American politics has been in the spotlight of the world this past week, it is a divisive area but so too is farming politics.
By Joe Melody
The past week has brought a huge shift in politics with it now seeming certain that Joe Biden will be the 46th president of America come January. One would hope that “sleepy Joe” as Trump would call him wont be so sleepy in sitting down at the negotiating table to try and reduce the Tariffs on Irish food products that are costing us €40 million a year, all these Tariffs emanating from a row over the EU heavily subsidising Airbus. I would hope what would come out of this presidency is a renewal of the strong ties that bind us as nations and that while Tariffs on trade may be an effective bargaining tool in the short term, over the long term it damages trade and good will between trading blocks.
America appears to be going into a period of transition in relation to who resides in the White House so too are most farmyards around the county with most farmers now housing some if not all of their cattle.
This week at home we moved to housing the milking herd full-time as we have now reached our target of grazing off 100% of the platform, we have a very high demand from the end of January on for grass as a high proportion of our herd will calve in the first few weeks of February so we need to have a lot of that grass grown in the month of October alone. This spring grass is worth 16 cents per kg of dry matter so it is essential to have lots of it available to freshly calved cows rather than having to feed too much supplemental concentrate feed costing around 25 cents per kg dry matter.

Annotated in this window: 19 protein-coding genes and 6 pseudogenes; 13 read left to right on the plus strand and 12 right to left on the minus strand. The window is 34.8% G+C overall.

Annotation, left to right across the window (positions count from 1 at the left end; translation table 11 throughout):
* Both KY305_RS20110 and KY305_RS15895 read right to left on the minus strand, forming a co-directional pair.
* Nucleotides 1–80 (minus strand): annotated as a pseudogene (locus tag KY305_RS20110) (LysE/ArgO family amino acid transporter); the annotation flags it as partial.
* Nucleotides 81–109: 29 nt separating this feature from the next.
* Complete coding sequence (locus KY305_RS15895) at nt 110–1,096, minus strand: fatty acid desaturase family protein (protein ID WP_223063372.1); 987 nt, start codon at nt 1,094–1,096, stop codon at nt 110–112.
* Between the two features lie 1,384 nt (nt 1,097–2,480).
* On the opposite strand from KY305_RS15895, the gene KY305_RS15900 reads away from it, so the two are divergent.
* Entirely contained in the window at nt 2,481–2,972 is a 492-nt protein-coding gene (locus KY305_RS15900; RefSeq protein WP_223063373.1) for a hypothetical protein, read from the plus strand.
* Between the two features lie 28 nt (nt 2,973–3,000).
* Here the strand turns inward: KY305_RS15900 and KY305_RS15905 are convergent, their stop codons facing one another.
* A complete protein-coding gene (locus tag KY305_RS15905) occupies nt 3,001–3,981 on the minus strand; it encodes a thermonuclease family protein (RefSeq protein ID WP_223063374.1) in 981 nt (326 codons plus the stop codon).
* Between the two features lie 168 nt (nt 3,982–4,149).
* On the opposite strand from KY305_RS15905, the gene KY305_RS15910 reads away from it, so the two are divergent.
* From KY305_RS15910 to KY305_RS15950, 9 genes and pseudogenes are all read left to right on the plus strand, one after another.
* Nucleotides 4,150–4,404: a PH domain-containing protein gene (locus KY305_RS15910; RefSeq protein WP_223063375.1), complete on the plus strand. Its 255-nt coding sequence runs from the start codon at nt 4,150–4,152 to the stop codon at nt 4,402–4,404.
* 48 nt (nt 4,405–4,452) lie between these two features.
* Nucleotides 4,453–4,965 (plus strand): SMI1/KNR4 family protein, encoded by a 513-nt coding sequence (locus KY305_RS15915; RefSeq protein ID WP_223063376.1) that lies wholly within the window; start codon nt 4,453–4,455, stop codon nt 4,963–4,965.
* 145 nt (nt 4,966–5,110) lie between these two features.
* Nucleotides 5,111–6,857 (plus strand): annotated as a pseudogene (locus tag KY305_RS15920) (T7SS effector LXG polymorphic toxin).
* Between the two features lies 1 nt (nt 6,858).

We are just finishing up the construction of a new holding yard for the dairy herd that also doubles up as a buffer feed area giving us extra feed spaces. We dried off some of our first calved cows also and they have gone to our outside farm that has paddocks that were cut for silage in early August which we then leave closed off to build up a good cover of grass that hopefully will allow us to keep the in calf heifers out along with 45 of these dry cows grazing until Christmas. This system is weather dependant though but when it works it can lead to a big reduction in costs and labour around the yard.
The past few months leading up to the elections in the US have often been divisive with the identity politics of the left and at times Trump’s language. This has got me thinking about how divisive farming politics has become. There was a time when there was overall unity of cause within the industry as to what we needed to achieve to get a desirable outcome at policy level for our industry. In the past few years there has been a splintering of our lobby, which historically has been among the most effective at influencing future government policy.
Our challenge going forward in farm politics is not dis-similar to that of the next occupants of the White House, It is to be unified and break the narrative of pitting farmer against farmer as has happened in the recent past. Those agitators of division have no place in farm politics.